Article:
7. Zach Randolph Baby Hook
If you watched any of the Memphis vs. San Antonio series, you were involuntarily spoon-feed a healthy dose of Randolph-baby-hook. Randolph dominated the Spurs frontline with his customized baby hook. But just when you thought you had figured it out, he’d turn over his right shoulder and hit you with an up-and-under. Randolph’s baby hook isn’t flashy, but it’s effective. It’s one of the last fundamental “kill moves” in the league, a page out of the Duncan School of Post Moves.
6. Dwyane Wade Euro-Step
Though Dwyane Wade put the move on a national stage, Sarunas Marciulionis – a Lithuanian player – is credited with bringing the step to the NBA. Marciulionis played with four teams in the NBA before international players like Manu Ginobili started perfecting the step. Regardless, Wade is unstoppable when using this move. As he attacks the basket, he takes a wide step with his right foot, then jumps over to this left, a zig-zag type contortion. Once on his left, he explodes to the basket, usually resulting in two points.
5. Paul Pierce Step Back
It’s nothing special, but it’s effective. Pierce uses his size and frame to create separation from his defender when performing this move. Once at his spot – most often the elbow – Pierce uses a number of hesitation dribbles to get his defender off balance, then steps back for his jumper. It’s almost impossible to block and quite useful when an crucial bucket is needed.
4. Dwight Howard Put-Back Slam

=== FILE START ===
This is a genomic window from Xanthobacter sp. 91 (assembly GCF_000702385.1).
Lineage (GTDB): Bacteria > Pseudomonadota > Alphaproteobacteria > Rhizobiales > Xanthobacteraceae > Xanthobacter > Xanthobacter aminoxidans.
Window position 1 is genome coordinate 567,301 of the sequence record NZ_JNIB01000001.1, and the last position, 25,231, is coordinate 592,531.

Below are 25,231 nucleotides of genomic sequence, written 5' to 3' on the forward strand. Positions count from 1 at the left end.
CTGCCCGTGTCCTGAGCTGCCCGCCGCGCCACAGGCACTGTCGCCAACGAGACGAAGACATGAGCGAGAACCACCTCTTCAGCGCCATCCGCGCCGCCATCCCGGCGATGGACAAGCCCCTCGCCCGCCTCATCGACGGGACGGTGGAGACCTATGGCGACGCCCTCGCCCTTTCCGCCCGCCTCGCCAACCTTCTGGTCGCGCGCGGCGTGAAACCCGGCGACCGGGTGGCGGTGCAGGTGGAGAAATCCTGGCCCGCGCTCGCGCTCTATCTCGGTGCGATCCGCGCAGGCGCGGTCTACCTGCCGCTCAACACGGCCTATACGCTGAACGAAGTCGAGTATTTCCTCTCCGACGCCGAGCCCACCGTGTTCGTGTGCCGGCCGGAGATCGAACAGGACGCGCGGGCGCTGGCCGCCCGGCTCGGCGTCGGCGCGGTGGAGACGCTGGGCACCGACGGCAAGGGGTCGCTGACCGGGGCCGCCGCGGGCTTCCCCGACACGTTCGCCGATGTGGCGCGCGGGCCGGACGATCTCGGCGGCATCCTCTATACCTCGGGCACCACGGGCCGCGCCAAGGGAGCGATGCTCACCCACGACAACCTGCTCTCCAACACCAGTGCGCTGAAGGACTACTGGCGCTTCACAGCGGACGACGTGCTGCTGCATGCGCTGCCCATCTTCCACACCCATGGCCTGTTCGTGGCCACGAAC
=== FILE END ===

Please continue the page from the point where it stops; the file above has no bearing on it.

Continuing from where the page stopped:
I’m not sure if it’s really a “kill-move,” but when he does it, players scatter. Because of his size and strength, Superman is nearly impossible to block out. Once his position is established, the ball is almost always his. And once it is, the following occurs: Dwight comes down with the rebound, gathers his feet, spreads his elbows, and explodes to the rim. Once in the air, Howard – as vicious as possible – throws the ball through the cylinder, equally two points and an ear-piercing roar.
3. LeBron James Drive
This one’s pretty simple. LeBron gets the ball on the perimeter. LeBron throws out a couple jabs. LeBron choses an avenue. Then LeBron zooms down the lane. Because of his size and quickness, he doesn’t have much trouble after that. The result is either a hellacious dunk or free throws for the King (cue every stale LeBron joke there is).
2. Kobe Bryant Fadeaway
Kobe’s fadeaway is difficult to describe because there’s so many variations. Whether or not he copied MJ, the move is unguardable. We’ve been watching this mosaic for the last 13 years, and at the grizzled age of 32 (soon-to-be 33), Kobe gets it off whenever he pleases.
1. Dirk Nowitzki Fadeaway
The single most unguardable-unfair-video-game-esque-stop-it-or-I-quit shot in the entire NBA. Dirk put on a show in the playoffs, proving why he’s not only one of the best players in the game today, but one of the best players of all-time. His one-foot fallaway has been researched, documented, calculated, and examined. Hell, I think even Doctor Oz took a crack at it. Regardless, this shot is the single best “kill move” in the NBA today.
What is the best kill move in the NBA?
Follow Scott on Twitter at @scott_horlbeck.
Follow Dime on Twitter at @DimeMag.
Become a fan of Dime Magazine on Facebook HERE.